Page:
Covid: ‘Delhi CM does not speak for India,’ says S Jaishankar as Singapore objects to remarks
Arvind Kejriwal had called for a ban on flight services with Singapore over new Covid-19 variants detected there that may affect children.
India’s Foreign Minister S Jaishankar on Wednesday clarified that Delhi Chief Minister Arvind Kejriwal “does not speak” for the Indian government, a day after the Aam Aadmi Party chief called for a ban on flight services between India and Singapore over new Covid-19 variants.
A controversy emerged after Kejriwal on Tuesday said that Singapore had flagged new strains of the coronavirus that could affect children in India in a possible “third wave” of the pandemic. The Delhi chief minister also said that the Centre should prioritise vaccination options for them.
Singapore on Sunday had warned its citizens of new strains of the coronavirus that were affecting more children. Flagging new variants, including the B.1.167 strain that was first detected in India, authorities in Singapore announced a shutdown of all primary, secondary and junior colleges from May 28. The city-state was also drawing up plans to vaccinate children.
Following Kejriwal’s comments, Singapore’s Foreign Minister Vivian Balakrishnan said that “politicians should stick to facts” and asserted that there was “no Singapore variant”.
The Singapore government summoned India’s High Commissioner on Wednesday morning to “convey strong objection” to Kejriwal’s tweet on the “Singapore variant”. “High Commissioner clarified that [the] Delhi chief minister had no competence to pronounce on Covid variants or civil aviation policy,” tweeted Ministry of External Affairs spokesperson Arindam Bagchi.
The Indian external affairs minister also reacted to the Singapore government’s objection, saying that the country and India had been “solid partners” in tackling Covid-19.
“Appreciate Singapore’s role as a logistics hub and oxygen supplier,” S Jaishankar tweeted. “Their gesture of deploying military aircraft to help us speaks of our exceptional relationship. However, irresponsible comments from those who should know better can damage long-standing partnerships.”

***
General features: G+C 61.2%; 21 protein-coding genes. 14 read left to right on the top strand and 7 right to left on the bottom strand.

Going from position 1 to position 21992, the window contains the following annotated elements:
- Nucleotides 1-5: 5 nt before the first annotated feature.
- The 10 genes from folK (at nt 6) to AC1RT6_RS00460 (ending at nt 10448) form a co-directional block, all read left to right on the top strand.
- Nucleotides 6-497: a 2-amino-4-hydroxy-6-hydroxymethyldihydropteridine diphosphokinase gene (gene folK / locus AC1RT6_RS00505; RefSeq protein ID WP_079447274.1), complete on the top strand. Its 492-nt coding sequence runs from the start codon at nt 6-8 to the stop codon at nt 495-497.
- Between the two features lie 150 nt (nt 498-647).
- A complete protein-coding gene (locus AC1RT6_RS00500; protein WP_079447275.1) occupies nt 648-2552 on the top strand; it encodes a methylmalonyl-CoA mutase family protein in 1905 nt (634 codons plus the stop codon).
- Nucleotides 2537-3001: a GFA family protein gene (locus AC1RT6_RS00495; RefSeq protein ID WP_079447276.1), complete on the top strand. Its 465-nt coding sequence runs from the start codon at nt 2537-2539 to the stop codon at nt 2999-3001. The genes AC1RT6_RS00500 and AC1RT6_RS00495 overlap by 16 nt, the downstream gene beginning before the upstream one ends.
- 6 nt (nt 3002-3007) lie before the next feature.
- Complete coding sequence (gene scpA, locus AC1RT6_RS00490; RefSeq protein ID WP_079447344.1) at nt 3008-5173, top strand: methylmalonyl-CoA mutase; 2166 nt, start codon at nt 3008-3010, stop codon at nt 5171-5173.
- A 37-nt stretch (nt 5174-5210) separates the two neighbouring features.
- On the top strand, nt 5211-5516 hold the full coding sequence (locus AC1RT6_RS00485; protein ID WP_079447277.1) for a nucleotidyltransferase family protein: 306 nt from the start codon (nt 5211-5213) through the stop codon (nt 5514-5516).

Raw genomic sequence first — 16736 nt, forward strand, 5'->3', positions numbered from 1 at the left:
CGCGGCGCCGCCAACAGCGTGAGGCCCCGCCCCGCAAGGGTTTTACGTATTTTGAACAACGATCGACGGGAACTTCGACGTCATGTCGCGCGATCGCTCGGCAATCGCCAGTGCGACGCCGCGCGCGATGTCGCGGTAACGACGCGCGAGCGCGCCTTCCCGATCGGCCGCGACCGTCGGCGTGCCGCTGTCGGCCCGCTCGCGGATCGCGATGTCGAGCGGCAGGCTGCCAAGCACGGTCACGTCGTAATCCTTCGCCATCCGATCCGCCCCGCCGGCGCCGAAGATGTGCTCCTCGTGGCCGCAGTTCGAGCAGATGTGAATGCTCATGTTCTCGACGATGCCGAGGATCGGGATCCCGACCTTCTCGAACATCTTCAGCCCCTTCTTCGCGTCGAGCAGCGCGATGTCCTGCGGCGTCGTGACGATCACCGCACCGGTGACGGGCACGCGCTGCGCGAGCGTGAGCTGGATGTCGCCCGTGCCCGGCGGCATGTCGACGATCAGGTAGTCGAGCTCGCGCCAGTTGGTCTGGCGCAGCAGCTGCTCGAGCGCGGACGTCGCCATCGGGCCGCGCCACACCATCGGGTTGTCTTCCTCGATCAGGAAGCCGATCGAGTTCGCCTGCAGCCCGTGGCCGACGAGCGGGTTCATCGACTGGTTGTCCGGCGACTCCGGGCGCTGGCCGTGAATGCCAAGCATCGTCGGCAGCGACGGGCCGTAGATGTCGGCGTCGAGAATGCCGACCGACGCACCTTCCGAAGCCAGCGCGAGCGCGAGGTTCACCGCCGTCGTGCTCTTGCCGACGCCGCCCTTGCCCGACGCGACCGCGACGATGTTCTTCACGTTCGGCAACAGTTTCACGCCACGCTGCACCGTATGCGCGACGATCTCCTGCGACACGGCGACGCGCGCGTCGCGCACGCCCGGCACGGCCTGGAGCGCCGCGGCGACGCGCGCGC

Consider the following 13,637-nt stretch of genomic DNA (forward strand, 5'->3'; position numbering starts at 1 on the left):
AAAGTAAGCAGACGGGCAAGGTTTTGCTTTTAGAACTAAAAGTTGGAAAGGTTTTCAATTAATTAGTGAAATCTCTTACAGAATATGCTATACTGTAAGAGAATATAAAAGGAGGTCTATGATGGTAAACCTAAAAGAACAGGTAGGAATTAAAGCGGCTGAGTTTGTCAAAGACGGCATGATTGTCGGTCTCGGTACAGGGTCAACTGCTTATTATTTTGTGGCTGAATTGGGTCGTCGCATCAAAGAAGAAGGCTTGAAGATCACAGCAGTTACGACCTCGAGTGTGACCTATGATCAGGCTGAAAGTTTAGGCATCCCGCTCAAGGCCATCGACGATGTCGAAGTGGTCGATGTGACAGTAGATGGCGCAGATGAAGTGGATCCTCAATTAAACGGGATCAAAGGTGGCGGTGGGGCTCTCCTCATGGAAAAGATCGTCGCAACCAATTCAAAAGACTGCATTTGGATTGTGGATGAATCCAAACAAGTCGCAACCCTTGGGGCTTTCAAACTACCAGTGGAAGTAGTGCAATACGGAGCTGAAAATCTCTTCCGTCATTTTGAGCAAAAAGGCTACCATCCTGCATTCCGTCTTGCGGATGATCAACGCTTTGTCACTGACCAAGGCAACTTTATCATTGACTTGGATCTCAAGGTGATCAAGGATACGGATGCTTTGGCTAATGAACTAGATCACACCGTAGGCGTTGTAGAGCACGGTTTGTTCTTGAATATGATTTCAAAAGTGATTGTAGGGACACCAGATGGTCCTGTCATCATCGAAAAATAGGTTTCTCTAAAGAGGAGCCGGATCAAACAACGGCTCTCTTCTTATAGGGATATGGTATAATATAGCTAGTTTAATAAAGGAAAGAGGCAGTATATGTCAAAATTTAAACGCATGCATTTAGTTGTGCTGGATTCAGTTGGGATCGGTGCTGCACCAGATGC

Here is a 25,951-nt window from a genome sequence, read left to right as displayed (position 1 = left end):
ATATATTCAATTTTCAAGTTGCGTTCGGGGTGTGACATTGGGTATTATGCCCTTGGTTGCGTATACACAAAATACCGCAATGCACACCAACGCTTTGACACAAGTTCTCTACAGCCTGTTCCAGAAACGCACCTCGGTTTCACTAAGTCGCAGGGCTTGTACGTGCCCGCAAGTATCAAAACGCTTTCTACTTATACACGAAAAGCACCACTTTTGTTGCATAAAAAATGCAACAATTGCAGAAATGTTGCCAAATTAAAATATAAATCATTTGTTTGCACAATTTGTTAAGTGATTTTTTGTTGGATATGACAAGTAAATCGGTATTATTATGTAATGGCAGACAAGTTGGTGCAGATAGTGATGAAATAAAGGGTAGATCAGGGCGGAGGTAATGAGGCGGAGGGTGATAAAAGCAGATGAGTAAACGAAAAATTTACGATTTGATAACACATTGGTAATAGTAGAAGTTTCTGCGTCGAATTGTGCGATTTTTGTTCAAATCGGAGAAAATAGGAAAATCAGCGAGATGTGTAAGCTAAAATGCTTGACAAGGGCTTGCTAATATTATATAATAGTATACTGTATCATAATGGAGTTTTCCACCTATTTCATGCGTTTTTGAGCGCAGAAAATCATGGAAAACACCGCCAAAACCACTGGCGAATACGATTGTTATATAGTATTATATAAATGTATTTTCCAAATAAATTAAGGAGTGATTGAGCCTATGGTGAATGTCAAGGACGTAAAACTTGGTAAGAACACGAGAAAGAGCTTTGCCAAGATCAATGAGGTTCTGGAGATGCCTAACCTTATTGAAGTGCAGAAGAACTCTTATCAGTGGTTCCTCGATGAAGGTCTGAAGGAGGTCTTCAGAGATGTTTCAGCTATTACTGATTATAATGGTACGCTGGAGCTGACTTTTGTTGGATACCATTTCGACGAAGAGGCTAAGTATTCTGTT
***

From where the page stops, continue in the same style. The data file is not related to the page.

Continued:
Following the Indian government’s clarification, the Singapore foreign minister thanked Jaishankar and said that the two countries should focus on resolving the crisis and helping each other. “Nobody is safe until everyone is safe,” Balakrishnan tweeted.
Meanwhile, Delhi Deputy Chief Minister Manish Sisodia alleged that the Bharatiya Janata Party was playing cheap politics in the situation, PTI reported. “BJP is worried about its image in Singapore but not about children under threat from Covid strain,” he added.
Sisodia added: “Had the foreign ministry been as active in procuring vaccines from abroad as it was in reacting to Arvind Kejriwal’s comment, today doses would have been available for children in India also along with adults.”
On May 12, the Indian government had strongly objected against the use of “Indian variant” to refer to the B.1.617 coronavirus strain in media reports. The Union health ministry had pointed out that even the World Health Organization had not used the term in its guidelines.
The world health body also said that it did not identify viruses or variants with names of countries where they were first reported. “We refer to them by their scientific names and request all to do the same for consistency,” the global health body tweeted, tagging some leading English dailies and news agencies in India.
The B.1.617 variant contains two key mutations to the outer “spike” portion of the virus that attaches to human cells. The WHO said the predominant lineage of B.1.617 was first identified in India last December, although an earlier version was spotted in October 2020.
On May 10, the WHO classified it as a “variant of concern,” which also includes mutations first detected in Britain, Brazil and South Africa. “There is increased transmissibility demonstrated by some preliminary studies,” Maria Van Kerkhove, WHO’s technical lead on Covid, said.